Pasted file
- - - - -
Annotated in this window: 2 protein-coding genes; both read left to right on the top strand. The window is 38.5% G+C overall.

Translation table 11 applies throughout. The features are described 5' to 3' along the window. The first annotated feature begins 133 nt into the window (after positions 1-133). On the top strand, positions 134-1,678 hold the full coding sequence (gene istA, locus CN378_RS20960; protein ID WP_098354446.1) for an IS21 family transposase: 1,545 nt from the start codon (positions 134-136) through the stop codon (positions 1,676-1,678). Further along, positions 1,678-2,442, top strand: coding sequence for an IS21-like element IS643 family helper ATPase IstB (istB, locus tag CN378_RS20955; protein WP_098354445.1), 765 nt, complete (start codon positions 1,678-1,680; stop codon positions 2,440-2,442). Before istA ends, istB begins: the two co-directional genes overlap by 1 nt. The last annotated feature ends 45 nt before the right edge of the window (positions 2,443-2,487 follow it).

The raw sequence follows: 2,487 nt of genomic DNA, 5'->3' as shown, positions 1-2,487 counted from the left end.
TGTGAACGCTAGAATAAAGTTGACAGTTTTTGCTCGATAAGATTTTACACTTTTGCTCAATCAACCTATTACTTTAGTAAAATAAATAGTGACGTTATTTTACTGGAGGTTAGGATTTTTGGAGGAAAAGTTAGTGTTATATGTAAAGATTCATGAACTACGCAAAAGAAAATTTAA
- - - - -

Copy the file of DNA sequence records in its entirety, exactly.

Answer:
Annotated in this window: 2 protein-coding genes; both read left to right on the top strand. The window is 38.5% G+C overall.

Translation table 11 applies throughout. The features are described 5' to 3' along the window. The first annotated feature begins 133 nt into the window (after positions 1-133). On the top strand, positions 134-1,678 hold the full coding sequence (gene istA, locus CN378_RS20960; protein ID WP_098354446.1) for an IS21 family transposase: 1,545 nt from the start codon (positions 134-136) through the stop codon (positions 1,676-1,678). Further along, positions 1,678-2,442, top strand: coding sequence for an IS21-like element IS643 family helper ATPase IstB (istB, locus tag CN378_RS20955; protein WP_098354445.1), 765 nt, complete (start codon positions 1,678-1,680; stop codon positions 2,440-2,442). Before istA ends, istB begins: the two co-directional genes overlap by 1 nt. The last annotated feature ends 45 nt before the right edge of the window (positions 2,443-2,487 follow it).

The raw sequence follows: 2,487 nt of genomic DNA, 5'->3' as shown, positions 1-2,487 counted from the left end.
TGTGAACGCTAGAATAAAGTTGACAGTTTTTGCTCGATAAGATTTTACACTTTTGCTCAATCAACCTATTACTTTAGTAAAATAAATAGTGACGTTATTTTACTGGAGGTTAGGATTTTTGGAGGAAAAGTTAGTGTTATATGTAAAGATTCATGAACTACGCAAAAGAAAATTTAA